The £730bn unit-linked life and pension sector now has a new set of rules on the assets it can use to back the promises it has made to policyholders.
These rules give companies greater freedom over how they deal with the assets that can be used to back the benefits paid by unit-linked policies and how they should apply them to their individual businesses.
The permitted links rules – so-called because they relate to the assets companies are permitted to link policy benefits to – are deregulatory and are an example of more principles-based regulation. This gives greater latitude to how companies interpret the rules but means that senior management must engage more closely with the rules to ensure they apply them properly.
The new regulation comprise a set of high-level rules which embed what treating customers fairly means within unit-linked funds, which are then underpinned by a list of assets that can be used to back policy benefits.
This list of assets is a requirement of the EU’s Consolidated Life Directive. However, we have widen the definitions of some of the assets where we can and where we believe it will not undermine policyholder protection.
The main changes are as followed:
Assets must be fairly valued and realisable in time to meet the policy obligations. This moves away from the previous, rigid formula which led to a large number of requests for waivers to it.
Companies have to take account of an asset’s economic effect over its legal form. This is to prevent firms using legal labels to include assets that would otherwise not be allowed to back unit-linked policies.
If a collective investment scheme is authorised or regulated and is available direct to the general public, then it qualifies as a permitted link.
The rule where “land and property” may be situated is changing from a list of specific eligible territories to a principles-based one allowing investment where there is a properly functioning market.
Indirect investment in land and property is now allowed provided the intermediate vehicle does not add any extra material risk over and above the risk involved in investing direct.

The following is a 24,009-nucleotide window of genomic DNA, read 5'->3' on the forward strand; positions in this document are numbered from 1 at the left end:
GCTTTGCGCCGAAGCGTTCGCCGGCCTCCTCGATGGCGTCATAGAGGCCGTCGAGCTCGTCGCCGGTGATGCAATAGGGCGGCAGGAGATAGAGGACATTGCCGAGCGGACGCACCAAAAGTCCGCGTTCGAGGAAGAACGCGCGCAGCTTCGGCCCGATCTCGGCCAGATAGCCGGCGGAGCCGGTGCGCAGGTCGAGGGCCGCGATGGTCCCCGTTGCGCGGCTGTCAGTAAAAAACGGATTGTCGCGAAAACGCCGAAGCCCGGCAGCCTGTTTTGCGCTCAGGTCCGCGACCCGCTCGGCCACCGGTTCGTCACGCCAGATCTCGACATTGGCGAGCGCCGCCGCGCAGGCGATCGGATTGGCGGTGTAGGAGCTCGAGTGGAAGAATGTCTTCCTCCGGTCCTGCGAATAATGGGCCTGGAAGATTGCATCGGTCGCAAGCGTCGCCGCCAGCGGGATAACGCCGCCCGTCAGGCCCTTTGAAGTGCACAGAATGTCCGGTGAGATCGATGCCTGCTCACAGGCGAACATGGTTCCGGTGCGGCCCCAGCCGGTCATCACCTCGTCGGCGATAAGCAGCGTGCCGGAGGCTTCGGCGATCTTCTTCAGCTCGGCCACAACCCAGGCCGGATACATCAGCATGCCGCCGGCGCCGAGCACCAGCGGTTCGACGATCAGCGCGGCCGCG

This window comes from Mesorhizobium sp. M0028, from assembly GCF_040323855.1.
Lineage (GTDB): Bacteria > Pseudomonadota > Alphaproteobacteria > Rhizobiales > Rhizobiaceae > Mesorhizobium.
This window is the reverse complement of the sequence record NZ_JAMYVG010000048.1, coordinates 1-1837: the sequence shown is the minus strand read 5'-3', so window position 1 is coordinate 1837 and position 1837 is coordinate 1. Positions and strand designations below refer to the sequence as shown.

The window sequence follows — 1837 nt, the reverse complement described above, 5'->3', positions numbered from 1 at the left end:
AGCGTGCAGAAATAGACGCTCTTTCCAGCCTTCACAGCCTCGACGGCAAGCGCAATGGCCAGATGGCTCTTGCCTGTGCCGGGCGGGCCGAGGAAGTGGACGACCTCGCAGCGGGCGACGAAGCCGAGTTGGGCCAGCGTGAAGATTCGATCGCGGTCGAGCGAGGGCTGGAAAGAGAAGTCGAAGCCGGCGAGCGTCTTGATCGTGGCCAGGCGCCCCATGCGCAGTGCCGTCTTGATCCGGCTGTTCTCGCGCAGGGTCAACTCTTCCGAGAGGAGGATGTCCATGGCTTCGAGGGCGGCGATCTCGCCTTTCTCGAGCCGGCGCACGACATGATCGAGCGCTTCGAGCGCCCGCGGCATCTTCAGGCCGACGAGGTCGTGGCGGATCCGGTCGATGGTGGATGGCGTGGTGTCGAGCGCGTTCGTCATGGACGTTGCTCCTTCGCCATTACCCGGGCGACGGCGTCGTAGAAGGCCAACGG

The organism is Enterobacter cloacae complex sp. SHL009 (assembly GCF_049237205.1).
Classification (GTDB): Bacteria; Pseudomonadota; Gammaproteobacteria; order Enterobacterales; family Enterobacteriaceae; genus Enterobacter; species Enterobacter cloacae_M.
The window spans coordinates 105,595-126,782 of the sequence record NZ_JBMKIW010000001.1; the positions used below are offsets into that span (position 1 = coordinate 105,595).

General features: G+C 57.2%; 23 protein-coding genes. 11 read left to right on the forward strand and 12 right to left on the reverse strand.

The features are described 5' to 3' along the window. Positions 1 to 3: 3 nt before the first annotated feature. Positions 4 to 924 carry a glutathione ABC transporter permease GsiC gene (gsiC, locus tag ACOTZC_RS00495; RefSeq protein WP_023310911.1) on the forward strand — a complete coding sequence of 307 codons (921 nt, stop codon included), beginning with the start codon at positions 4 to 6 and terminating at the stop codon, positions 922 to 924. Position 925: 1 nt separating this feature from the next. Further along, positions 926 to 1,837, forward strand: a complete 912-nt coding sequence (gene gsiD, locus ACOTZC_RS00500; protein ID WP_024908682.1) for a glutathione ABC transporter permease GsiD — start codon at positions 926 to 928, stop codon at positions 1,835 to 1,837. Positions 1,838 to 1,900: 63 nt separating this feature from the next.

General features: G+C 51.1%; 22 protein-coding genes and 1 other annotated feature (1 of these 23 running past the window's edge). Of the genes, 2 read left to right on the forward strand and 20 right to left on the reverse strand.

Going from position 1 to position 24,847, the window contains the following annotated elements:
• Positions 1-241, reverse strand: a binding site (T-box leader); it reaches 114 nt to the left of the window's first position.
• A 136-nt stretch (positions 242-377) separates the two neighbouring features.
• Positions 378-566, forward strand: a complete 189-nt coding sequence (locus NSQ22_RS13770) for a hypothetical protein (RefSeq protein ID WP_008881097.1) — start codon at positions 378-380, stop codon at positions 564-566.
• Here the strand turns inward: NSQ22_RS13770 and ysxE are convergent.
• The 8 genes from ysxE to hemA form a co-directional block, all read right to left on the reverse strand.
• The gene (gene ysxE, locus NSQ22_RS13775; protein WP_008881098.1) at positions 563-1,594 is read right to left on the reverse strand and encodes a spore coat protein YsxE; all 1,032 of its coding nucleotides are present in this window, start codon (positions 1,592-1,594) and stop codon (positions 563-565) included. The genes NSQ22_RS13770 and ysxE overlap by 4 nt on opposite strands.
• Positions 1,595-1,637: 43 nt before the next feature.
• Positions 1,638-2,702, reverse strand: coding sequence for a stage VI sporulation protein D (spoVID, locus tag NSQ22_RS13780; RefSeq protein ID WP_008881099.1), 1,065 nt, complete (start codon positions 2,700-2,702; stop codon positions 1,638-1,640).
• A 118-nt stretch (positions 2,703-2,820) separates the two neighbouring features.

A new category of institutional policyholder with access to a wider range of assets has been created. This is defined as trustees of a defined-benefit occupational pension scheme.
There is now no limit on the proportion of a fund that can be made up of unlisted securities. Previously, they were limited to 10 per cent. However, any unlisted securities must conform to all our high-level rules and be realisable in the short term.
The change to the rule on CISs means that non-EEA schemes recognised by us under sections 270 and 272 of FSMA will be allowed to be used as permitted links in retail funds for the first time. Unauthorised collective investment schemes and qualified investor schemes will be able to make up a total of 20 per cent of a fund provided they only invest in permitted links.
The new category of institutional policyholder allows trustees of defined-benefit occupational pension schemes to invest in unit-linked funds that invest in QIS or their EEA equivalents and hold up to 100 per cent of the fund in unauthorised CIS.
The change to the definition of land and property, so that it must be situated in a properly functioning market, gives firms the opportunity to hold assets in a wider range of territories. However, it is up to firms to ensure that the markets are properly functioning and to demonstrate that, if required.
We do not expect to see companies using their new investment powers to alter the assets held in existing unit-linked funds. If they do, one of our new rules tells firms they must inform policyholders of any change they make to a fund’s risk profile and investment strategy at any time. More commonly, we would expect to see companies taking advantage of the new rules to launch new funds.
While there was broad acceptance of our rules, there was one area where respondents to consultation raised concern. This is how the 10 per cent limit on gearing on property would impact on member-directed funds. Typically used in Sipps, these funds are set up by one or a small number of policyholders and they, not the firm, select the assets and the risk profile.
The gearing on property held in member-directed funds is often far higher than 10 per cent as policyholders have followed HM Revenue & Customs’ rules in this area. Applying our 10 per cent gearing limit to these funds, it was argued, would have a detrimental impact on policyholders who may have to sell assets and firms who may be forced to restructure with no obvious overall benefit.
We have accepted firms’ arguments and have exempted member-directed funds from the 10 per cent gearing limit. We have defined what constitutes a member-directed fund very tightly and we are clear the exemption only applies to these specific types of fund. All the other permitted links rules apply to member-directed funds.
So if a member-directed fund has a highly geared property holding it must not make the fund so illiquid that it is unable to pay benefits when they fall due.
This could be an issue where there is more than one policyholder in a fund which is mainly invested in property. If one policyholder is due to retire earlier than the others, the property investment and gearing must not prevent money being paid out to meet those benefits.
The policy statement and rules can be found on the FSA website: www.fsa.gov.uk.